As technology becomes more and more advanced, the science behind it can be baffling to some of us. This post is here to tell you how some of these things work.
Touch screens: Touch screens are actually picking up on an electrical current in your hand. That’s why you can use some touch-screen devices with the aid of a stylus, but you can’t change the song on your iPod while you are wearing gloves. One of those things conducts the electrical current and the other one blocks it.
Speakers: How does music come out of there? Speakers turn electricity into sound using magnets. Inside the speaker there is a permanent magnet and a coil that becomes and electromagnet when it picks up an electrical signal from, say, your iPod. The electromagnet attracts and repels the permanent magnet according to the electrical signal, vibrating the outer cone of the speaker, usually made of paper or fabric. This vibration creates the sound we hear.
Noise-canceling headphones: Noise-canceling headphones work by canceling out sound waves that they pick up around them. They are built with microphones on the outside, so they can pick up the sound outside and reverse it. The reversed sound is played over the headphone speakers and it effectively cancels out the noise around you, so that the speakers can then play music that is uninterrupted by crying babies and honking horns.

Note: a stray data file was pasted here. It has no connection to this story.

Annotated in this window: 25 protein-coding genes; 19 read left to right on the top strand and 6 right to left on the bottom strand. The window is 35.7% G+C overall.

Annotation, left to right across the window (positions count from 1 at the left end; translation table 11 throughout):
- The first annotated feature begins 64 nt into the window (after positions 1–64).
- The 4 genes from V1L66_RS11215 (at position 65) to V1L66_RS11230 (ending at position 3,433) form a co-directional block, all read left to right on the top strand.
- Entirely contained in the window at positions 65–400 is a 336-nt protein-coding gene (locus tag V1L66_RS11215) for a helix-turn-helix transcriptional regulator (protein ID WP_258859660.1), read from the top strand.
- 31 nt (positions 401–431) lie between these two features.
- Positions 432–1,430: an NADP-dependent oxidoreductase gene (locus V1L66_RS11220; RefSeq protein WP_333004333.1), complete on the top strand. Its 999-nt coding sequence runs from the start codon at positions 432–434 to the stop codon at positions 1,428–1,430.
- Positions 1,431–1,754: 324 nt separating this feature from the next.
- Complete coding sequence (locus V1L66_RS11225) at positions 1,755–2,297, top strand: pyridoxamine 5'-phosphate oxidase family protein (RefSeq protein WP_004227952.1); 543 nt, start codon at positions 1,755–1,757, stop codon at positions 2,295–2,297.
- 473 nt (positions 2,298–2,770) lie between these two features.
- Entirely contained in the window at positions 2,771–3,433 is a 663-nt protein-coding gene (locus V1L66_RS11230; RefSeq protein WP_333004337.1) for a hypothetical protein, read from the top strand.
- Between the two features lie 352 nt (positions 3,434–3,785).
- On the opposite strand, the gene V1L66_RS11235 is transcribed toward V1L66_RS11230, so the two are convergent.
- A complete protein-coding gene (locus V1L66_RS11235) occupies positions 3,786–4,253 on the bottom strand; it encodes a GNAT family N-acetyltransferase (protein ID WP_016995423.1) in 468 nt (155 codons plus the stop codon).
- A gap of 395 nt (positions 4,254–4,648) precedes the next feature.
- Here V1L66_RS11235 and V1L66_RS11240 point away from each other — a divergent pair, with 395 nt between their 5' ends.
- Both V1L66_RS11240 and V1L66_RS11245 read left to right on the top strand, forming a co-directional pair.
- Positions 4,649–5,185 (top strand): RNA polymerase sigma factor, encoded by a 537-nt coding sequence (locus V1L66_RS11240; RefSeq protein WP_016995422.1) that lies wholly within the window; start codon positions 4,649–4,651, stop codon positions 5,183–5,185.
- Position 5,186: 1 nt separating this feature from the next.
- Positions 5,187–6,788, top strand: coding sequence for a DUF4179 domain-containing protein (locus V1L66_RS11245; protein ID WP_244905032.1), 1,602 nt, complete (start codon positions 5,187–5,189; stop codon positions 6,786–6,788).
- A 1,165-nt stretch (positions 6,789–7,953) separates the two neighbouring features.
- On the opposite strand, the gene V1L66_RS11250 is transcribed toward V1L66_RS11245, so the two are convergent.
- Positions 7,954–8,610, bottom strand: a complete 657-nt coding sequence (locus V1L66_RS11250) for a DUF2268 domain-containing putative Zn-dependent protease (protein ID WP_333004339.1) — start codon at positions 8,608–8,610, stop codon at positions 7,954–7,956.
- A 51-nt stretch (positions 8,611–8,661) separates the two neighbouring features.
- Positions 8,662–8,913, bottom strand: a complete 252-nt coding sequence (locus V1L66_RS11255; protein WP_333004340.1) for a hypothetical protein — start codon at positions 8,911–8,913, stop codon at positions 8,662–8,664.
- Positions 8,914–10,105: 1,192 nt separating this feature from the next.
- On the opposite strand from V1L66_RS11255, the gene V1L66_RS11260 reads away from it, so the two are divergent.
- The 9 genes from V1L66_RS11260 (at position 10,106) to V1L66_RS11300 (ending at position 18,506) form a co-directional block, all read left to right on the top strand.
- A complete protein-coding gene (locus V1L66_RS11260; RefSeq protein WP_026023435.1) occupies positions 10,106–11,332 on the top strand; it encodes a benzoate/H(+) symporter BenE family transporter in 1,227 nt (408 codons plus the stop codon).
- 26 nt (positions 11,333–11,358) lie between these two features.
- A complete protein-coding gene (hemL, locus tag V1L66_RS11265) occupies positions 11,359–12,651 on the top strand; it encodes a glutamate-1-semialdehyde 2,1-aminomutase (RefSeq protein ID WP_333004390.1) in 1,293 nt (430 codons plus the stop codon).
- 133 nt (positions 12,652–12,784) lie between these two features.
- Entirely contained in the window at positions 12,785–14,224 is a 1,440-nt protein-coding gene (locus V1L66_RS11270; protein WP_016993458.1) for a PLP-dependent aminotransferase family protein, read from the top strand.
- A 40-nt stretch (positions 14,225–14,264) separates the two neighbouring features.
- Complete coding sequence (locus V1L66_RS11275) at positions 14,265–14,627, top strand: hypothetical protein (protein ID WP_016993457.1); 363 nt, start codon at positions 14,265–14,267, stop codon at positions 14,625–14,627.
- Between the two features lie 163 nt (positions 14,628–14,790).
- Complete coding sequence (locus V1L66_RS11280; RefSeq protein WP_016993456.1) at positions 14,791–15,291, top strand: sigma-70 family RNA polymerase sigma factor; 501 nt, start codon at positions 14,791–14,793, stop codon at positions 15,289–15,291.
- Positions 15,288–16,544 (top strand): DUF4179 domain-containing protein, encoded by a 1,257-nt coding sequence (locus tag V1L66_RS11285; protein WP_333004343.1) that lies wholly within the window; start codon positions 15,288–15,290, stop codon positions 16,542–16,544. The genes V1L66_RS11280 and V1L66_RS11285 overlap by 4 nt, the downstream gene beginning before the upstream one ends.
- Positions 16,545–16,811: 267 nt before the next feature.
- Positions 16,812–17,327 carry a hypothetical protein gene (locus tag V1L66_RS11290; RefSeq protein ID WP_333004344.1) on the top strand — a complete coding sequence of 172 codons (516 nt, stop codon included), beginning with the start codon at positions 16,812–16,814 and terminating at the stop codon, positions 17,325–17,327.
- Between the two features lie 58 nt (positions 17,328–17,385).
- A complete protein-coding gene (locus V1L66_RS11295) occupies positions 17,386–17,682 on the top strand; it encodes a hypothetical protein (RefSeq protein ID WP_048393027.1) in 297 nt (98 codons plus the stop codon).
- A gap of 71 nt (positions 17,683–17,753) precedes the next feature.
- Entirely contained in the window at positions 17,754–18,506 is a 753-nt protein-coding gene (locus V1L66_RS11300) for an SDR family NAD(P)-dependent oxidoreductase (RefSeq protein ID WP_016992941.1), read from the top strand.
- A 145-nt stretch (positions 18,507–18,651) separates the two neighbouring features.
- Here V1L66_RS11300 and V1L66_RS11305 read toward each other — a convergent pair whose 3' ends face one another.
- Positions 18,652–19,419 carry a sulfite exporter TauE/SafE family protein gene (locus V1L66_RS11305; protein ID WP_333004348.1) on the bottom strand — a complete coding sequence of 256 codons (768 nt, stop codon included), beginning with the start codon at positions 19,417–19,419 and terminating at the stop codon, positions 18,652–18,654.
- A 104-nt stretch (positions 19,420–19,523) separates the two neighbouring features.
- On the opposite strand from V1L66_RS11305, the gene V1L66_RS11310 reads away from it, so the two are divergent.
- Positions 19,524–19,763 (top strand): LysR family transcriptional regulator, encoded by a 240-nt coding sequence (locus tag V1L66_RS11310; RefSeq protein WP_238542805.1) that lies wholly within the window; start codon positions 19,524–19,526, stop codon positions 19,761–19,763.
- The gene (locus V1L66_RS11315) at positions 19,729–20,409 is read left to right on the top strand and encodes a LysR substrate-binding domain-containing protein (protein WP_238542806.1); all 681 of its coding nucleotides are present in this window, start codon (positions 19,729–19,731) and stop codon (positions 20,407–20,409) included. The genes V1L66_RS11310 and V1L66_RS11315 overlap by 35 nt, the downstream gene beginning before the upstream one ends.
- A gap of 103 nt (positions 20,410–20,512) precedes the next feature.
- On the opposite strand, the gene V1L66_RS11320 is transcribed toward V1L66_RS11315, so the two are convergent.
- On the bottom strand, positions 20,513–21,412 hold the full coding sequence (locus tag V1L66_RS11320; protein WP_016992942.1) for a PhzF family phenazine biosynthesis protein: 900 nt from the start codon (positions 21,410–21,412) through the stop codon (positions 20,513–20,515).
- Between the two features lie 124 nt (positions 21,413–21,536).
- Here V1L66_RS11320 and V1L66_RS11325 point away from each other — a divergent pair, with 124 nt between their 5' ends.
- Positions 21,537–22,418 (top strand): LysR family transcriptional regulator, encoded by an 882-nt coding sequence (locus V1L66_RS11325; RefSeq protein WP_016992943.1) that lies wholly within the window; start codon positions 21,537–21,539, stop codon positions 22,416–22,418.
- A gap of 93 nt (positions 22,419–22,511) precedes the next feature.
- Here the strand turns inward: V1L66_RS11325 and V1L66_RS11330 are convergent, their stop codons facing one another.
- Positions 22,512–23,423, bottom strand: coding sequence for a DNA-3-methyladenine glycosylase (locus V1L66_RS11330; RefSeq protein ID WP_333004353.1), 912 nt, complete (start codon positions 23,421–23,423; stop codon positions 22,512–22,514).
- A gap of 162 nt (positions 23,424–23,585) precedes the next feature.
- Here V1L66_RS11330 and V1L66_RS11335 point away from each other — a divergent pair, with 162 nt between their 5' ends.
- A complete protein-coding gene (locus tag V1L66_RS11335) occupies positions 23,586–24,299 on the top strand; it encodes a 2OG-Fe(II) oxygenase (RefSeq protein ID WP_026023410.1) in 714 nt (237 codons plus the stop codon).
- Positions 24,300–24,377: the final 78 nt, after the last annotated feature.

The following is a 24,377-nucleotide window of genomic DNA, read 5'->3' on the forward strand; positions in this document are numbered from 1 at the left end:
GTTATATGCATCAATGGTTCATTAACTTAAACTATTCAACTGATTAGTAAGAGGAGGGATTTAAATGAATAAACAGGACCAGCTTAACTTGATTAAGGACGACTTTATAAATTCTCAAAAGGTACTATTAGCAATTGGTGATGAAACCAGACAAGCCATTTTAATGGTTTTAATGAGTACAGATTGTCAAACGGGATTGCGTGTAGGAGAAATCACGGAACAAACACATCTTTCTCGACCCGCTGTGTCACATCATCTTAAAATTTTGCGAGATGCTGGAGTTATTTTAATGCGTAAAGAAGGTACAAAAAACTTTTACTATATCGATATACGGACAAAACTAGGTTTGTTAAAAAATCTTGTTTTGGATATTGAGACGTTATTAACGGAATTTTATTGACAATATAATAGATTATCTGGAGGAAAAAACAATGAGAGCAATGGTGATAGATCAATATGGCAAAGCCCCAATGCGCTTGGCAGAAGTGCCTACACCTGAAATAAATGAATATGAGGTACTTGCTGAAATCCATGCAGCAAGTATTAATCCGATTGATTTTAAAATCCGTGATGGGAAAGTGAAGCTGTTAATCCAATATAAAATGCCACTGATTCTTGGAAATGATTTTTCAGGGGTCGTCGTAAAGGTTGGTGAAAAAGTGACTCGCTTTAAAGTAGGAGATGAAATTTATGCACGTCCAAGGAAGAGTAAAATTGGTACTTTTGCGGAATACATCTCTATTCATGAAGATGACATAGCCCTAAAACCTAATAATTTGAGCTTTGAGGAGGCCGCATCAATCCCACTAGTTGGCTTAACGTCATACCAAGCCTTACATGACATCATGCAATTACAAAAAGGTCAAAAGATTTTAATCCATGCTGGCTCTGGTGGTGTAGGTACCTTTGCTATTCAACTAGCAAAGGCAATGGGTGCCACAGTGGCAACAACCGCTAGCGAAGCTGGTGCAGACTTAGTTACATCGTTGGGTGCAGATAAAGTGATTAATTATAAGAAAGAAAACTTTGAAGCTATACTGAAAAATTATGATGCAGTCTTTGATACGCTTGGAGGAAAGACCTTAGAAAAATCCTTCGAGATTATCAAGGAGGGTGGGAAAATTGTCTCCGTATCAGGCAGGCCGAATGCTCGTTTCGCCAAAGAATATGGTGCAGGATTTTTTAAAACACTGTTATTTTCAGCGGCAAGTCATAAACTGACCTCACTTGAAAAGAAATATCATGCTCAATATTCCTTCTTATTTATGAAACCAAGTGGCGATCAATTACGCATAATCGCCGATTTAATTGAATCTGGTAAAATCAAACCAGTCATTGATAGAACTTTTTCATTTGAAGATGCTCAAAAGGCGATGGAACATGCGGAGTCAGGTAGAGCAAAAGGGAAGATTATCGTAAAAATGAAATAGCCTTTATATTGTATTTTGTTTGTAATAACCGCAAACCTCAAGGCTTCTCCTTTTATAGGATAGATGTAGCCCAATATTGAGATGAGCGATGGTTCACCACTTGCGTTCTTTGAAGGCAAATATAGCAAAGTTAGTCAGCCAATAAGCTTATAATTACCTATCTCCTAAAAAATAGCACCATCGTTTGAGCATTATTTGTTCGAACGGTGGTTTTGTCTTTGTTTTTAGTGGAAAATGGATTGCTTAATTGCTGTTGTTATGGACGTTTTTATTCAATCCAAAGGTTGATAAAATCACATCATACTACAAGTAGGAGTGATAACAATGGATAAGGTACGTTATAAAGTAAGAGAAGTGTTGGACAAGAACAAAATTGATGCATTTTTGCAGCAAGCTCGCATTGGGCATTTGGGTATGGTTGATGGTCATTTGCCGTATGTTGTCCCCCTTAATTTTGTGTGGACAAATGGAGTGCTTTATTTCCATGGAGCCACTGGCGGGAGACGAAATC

Global Positioning Systems: Ever wonder how the GPS lady knows exactly where to tell you to go? Your GPS device is communicating with three different satellites via radio waves. The GPS picks up signals from the satellites, which tell it the satellite’s position and the time that the signal was sent. By comparing this time to the time on the device’s internal clock, it can determine speed of travel. Then, by comparing intersections of three satellites, it can use geometry to figure out where you are.